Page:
The seismo-hydro-mechanical behaviour during deep geothermal reservoir stimulations: open question tackled in a decameter-scale in-situ stimulation experiment
Saar, Martin O.
- Review Article
Rights / licenseCreative Commons Attribution 4.0 International
In this contribution we present a review of scientific research results that address seismo-hydro-mechanical coupled processes relevant for the development of a sustainable heat exchanger in low permeability crystalline rock and introduce the design of the In-situ Stimulation and Circulation (ISC) experiment at the Grimsel Test Site dedicated to study such processes under controlled conditions. The review shows that research on reservoir stimulation for deep geothermal energy exploitation has been largely based on laboratory observations, large-scale projects and numerical models. Observations of full-scale reservoir stimulations have yielded important results. However, the limited access to the reservoir and limitations in the control on the experimental conditions during deep reservoir stimulations is insufficient to resolve the details of the hydro-mechanical processes that would enhance process understanding in a way that aids future stimulation design. Small scale laboratory experiments provide a fundamental insights into various processes relevant for enhanced geothermal energy, but suffer from 1) difficulties and uncertainties in upscaling the results to the field-scale and 2) relatively homogeneous material and stress conditions that lead to an over-simplistic fracture flow and/or hydraulic fracture propagation behaviour that is not representative for a heterogeneous reservoir. Thus, there is a need for intermediate-scale hydraulic stimulation experiments with high experimental control that bridge the various scales, and for which access to the target rock mass with a comprehensive monitoring system is possible. Only few intermediate-scale hydro-shearing and hydro-fracturing experiments have recently been performed in a densely instrumented rock mass. No such measurements have been performed on faults in crystalline basement rocks. The In-situ Stimulation and Circulation (ISC) experiment currently performed in a naturally fractured and faulted crystalline rock mass at the Grimsel Test Site (Switzerland) is designed to address open research questions, which could not be investigated in the required detail so far. Two hydraulic injection phases were executed to enhance the permeability of the rock mass: a hydro-shearing phase and then a hydraulic fracturing phase. During the injection phases the rock mass deformation across fractures and within intact rock, the pore pressure distribution and propagation and the micro-seismic response were monitored at a high spatial and temporal resolution Show more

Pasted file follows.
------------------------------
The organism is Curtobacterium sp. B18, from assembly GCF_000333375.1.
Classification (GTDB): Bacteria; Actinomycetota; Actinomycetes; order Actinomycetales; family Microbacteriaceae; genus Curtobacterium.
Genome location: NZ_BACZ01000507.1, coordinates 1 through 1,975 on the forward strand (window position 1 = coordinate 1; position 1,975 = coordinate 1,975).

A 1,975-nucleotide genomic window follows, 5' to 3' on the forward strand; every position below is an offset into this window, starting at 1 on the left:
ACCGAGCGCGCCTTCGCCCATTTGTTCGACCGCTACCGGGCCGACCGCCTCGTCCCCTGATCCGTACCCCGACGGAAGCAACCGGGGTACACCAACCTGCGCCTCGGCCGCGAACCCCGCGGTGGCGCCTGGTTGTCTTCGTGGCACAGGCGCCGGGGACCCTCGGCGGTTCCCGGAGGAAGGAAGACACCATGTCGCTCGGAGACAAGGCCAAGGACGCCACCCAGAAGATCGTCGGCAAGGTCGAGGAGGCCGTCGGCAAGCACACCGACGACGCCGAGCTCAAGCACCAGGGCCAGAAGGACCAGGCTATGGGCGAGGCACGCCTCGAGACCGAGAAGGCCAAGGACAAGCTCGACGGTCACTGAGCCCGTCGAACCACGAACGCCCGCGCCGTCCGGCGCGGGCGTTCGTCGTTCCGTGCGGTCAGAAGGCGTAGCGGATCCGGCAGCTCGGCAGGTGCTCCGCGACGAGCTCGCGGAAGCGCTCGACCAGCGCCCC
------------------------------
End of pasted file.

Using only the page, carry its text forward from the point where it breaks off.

Journal / seriesSolid Earth Discussions
Pages / Article No.
SubjectDeep geothermal energy; EGS; Induced seismicity; In-situ experiments; Hydromechanical coupling processes in EGS
Organisational unit03465 - Löw, Simon
03476 - Giardini, Domenico
02282 - Swiss Competence Center for Energy Research - Supply of Electricity (SCCER-SoE) / Swiss Competence Center for Energy Research - Supply of Electricity (SCCER-SoE)
08822 - Driesner, Thomas (Tit.-Prof.)
03417 - Heinrich, Christoph A.
03953 - Robertsson, Johan
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Is previous version of: https://doi.org/10.3929/ethz-b-000246200
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